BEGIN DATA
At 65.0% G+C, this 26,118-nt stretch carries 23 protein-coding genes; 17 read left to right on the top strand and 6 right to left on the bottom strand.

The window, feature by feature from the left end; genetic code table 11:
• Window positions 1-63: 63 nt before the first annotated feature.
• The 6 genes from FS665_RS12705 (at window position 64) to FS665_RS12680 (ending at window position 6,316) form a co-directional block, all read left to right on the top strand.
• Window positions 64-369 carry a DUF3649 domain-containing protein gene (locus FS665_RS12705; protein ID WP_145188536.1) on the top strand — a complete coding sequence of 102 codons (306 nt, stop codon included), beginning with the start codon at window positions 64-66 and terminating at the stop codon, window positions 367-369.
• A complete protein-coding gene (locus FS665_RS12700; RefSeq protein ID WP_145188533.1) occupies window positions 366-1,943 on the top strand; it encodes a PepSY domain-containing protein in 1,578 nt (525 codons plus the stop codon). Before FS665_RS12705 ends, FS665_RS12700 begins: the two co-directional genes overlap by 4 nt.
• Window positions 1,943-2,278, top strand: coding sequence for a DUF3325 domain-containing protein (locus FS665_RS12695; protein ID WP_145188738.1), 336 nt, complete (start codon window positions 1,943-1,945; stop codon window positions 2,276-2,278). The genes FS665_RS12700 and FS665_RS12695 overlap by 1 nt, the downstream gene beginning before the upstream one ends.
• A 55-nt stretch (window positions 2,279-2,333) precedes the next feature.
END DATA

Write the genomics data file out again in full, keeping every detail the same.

At 65.0% G+C, this 26,118-nt stretch carries 23 protein-coding genes; 17 read left to right on the top strand and 6 right to left on the bottom strand.

The window, feature by feature from the left end; genetic code table 11:
• Window positions 1-63: 63 nt before the first annotated feature.
• The 6 genes from FS665_RS12705 (at window position 64) to FS665_RS12680 (ending at window position 6,316) form a co-directional block, all read left to right on the top strand.
• Window positions 64-369 carry a DUF3649 domain-containing protein gene (locus FS665_RS12705; protein ID WP_145188536.1) on the top strand — a complete coding sequence of 102 codons (306 nt, stop codon included), beginning with the start codon at window positions 64-66 and terminating at the stop codon, window positions 367-369.
• A complete protein-coding gene (locus FS665_RS12700; RefSeq protein ID WP_145188533.1) occupies window positions 366-1,943 on the top strand; it encodes a PepSY domain-containing protein in 1,578 nt (525 codons plus the stop codon). Before FS665_RS12705 ends, FS665_RS12700 begins: the two co-directional genes overlap by 4 nt.
• Window positions 1,943-2,278, top strand: coding sequence for a DUF3325 domain-containing protein (locus FS665_RS12695; protein ID WP_145188738.1), 336 nt, complete (start codon window positions 1,943-1,945; stop codon window positions 2,276-2,278). The genes FS665_RS12700 and FS665_RS12695 overlap by 1 nt, the downstream gene beginning before the upstream one ends.
• A 55-nt stretch (window positions 2,279-2,333) precedes the next feature.